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Students send climate message with giant Boris Johnson artwork made from clothes

The 30-metre high exhibit of Prime Minister Boris Johnson is on display at Manchester Art Fair.

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A giant installation of Prime Minister Boris Johnson made from recycled clothing (PA)

A giant installation of Prime Minister Boris Johnson made from recycled clothing (PA)

A giant installation of Prime Minister Boris Johnson made from recycled clothing (PA)

A giant installation of Boris Johnson made from recycled clothing has gone on display in Manchester to send a message about sustainability to the Prime Minister.

The 30 metre-high exhibit was created by Manchester art students with the intention to urge the Government to tackle textile waste, the impact of fast fashion on climate change and the lack of production laws.

The UK fashion industry produces an estimated 206 tonnes of textile waste every year.

The politically rebellious textile exhibition, known as the #wakeupborisblanket, was created by four final year students from Manchester School of Art and Manchester Fashion Institute – Amy Ferrier, George Hood, Joe Taylor and Zoe Ward.

Ms Ferrier told PA: “It’s incredible and I feel like we need to start putting laws in place to help (limit) all of the emissions, all of the usage, just everything that’s going on.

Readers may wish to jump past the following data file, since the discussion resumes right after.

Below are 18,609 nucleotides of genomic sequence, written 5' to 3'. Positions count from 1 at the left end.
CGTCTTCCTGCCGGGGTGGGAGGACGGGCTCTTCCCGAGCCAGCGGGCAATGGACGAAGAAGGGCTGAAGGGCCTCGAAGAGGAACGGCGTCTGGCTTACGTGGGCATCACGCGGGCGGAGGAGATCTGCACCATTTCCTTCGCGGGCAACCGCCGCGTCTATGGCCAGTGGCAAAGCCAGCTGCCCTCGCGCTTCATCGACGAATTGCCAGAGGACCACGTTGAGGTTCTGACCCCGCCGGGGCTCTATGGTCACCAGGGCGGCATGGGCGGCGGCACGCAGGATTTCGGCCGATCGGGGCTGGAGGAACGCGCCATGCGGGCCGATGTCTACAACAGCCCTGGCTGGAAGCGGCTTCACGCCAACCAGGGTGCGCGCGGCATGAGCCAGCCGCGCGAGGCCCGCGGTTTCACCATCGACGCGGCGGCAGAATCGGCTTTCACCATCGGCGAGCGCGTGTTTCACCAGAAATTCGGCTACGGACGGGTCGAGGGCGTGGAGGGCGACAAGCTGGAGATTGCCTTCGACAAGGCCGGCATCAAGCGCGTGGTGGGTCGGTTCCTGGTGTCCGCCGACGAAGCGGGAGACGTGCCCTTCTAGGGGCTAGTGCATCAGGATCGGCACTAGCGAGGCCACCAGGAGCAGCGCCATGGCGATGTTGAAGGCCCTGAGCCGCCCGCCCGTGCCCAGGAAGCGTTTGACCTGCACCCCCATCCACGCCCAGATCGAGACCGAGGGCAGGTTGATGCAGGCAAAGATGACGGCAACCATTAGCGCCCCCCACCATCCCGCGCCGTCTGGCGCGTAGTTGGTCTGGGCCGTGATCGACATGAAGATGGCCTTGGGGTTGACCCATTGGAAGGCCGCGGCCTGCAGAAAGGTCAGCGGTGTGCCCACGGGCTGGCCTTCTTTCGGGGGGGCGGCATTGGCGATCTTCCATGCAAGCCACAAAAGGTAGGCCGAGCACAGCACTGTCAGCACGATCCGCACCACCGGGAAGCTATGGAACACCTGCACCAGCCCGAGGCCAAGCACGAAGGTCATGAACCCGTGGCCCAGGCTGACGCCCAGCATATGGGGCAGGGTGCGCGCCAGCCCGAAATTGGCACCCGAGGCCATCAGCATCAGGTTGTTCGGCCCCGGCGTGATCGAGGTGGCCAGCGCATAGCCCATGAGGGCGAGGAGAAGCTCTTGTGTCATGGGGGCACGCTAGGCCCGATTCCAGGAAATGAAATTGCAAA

“All the production methods, I feel like they can only really change if we do put policies in place.

It was produced from hundreds of recycled T-shirts donated by sustainable fashion brand Eileen Fischer, and Ms Ferrier explained it was made by cutting open the T-shirts and stitching them all together with a sewing machine, which she said took about a month.

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The installation is to urge the Government to tackle textile waste (Peter Byrne/PA)

The installation is to urge the Government to tackle textile waste (Peter Byrne/PA)

The installation is to urge the Government to tackle textile waste (Peter Byrne/PA)

The installation will feature alongside the work of world famous artists such as Banksy, Salvador Dali, Pablo Picasso, Andy Warhol, LS Lowry, Damien Hirst and Tracey Emin, when it goes on display at Manchester Art Fair.

Thom Hetherington, CEO of Manchester Art Fair, said: “We always like something big that creates an impact and we also like something that’s timely.

“The whole point of art is that it’s current. It’s a snapshot, a commentary on where the world is now.

“This piece is all about sustainability, it’s about environmental impact and having had Cop26 so recently it feels incredibly relevant and incredibly timely to have that piece now.

“I think they’ve pulled a really powerful piece together about the impact of fast fashion and how we all need to think a little bit more about that environmental impact.”

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Manchester Art Fair runs from November 19-21 in Manchester Central.

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